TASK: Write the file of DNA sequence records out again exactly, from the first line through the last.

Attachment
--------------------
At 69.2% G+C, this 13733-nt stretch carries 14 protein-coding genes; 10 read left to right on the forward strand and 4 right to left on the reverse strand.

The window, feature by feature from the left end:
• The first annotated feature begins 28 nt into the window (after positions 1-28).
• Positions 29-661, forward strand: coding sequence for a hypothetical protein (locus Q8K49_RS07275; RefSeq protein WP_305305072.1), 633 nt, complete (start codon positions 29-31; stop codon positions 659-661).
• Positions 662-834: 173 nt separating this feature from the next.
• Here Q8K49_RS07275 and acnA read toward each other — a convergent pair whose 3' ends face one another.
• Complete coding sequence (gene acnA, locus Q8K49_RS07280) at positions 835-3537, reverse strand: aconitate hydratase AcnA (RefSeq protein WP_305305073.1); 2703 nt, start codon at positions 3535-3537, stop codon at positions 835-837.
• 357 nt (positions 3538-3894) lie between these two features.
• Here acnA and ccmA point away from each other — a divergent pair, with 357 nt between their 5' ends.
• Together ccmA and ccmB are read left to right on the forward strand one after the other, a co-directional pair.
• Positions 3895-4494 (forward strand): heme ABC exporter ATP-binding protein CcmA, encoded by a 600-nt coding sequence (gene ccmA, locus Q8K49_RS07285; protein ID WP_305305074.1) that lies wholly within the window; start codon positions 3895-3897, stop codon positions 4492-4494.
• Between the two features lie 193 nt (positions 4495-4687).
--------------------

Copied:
At 69.2% G+C, this 13733-nt stretch carries 14 protein-coding genes; 10 read left to right on the forward strand and 4 right to left on the reverse strand.

The window, feature by feature from the left end:
• The first annotated feature begins 28 nt into the window (after positions 1-28).
• Positions 29-661, forward strand: coding sequence for a hypothetical protein (locus Q8K49_RS07275; RefSeq protein WP_305305072.1), 633 nt, complete (start codon positions 29-31; stop codon positions 659-661).
• Positions 662-834: 173 nt separating this feature from the next.
• Here Q8K49_RS07275 and acnA read toward each other — a convergent pair whose 3' ends face one another.
• Complete coding sequence (gene acnA, locus Q8K49_RS07280) at positions 835-3537, reverse strand: aconitate hydratase AcnA (RefSeq protein WP_305305073.1); 2703 nt, start codon at positions 3535-3537, stop codon at positions 835-837.
• 357 nt (positions 3538-3894) lie between these two features.
• Here acnA and ccmA point away from each other — a divergent pair, with 357 nt between their 5' ends.
• Together ccmA and ccmB are read left to right on the forward strand one after the other, a co-directional pair.
• Positions 3895-4494 (forward strand): heme ABC exporter ATP-binding protein CcmA, encoded by a 600-nt coding sequence (gene ccmA, locus Q8K49_RS07285; protein ID WP_305305074.1) that lies wholly within the window; start codon positions 3895-3897, stop codon positions 4492-4494.
• Between the two features lie 193 nt (positions 4495-4687).